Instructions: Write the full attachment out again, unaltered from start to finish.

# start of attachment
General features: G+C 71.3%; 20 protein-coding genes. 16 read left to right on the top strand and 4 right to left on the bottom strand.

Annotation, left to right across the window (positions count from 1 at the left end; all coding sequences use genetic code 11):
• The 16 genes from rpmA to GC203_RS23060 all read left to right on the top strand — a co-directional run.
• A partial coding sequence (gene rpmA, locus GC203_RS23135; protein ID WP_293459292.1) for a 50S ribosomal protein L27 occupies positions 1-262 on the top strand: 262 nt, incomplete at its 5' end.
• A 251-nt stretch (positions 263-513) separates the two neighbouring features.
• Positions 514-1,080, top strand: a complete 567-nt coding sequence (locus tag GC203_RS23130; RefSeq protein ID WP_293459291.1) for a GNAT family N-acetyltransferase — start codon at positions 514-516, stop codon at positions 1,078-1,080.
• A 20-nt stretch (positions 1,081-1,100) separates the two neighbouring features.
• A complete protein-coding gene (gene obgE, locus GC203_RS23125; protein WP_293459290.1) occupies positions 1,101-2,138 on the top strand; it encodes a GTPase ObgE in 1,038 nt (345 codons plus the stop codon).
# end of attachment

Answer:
General features: G+C 71.3%; 20 protein-coding genes. 16 read left to right on the top strand and 4 right to left on the bottom strand.

Annotation, left to right across the window (positions count from 1 at the left end; all coding sequences use genetic code 11):
• The 16 genes from rpmA to GC203_RS23060 all read left to right on the top strand — a co-directional run.
• A partial coding sequence (gene rpmA, locus GC203_RS23135; protein ID WP_293459292.1) for a 50S ribosomal protein L27 occupies positions 1-262 on the top strand: 262 nt, incomplete at its 5' end.
• A 251-nt stretch (positions 263-513) separates the two neighbouring features.
• Positions 514-1,080, top strand: a complete 567-nt coding sequence (locus tag GC203_RS23130; RefSeq protein ID WP_293459291.1) for a GNAT family N-acetyltransferase — start codon at positions 514-516, stop codon at positions 1,078-1,080.
• A 20-nt stretch (positions 1,081-1,100) separates the two neighbouring features.
• A complete protein-coding gene (gene obgE, locus GC203_RS23125; protein WP_293459290.1) occupies positions 1,101-2,138 on the top strand; it encodes a GTPase ObgE in 1,038 nt (345 codons plus the stop codon).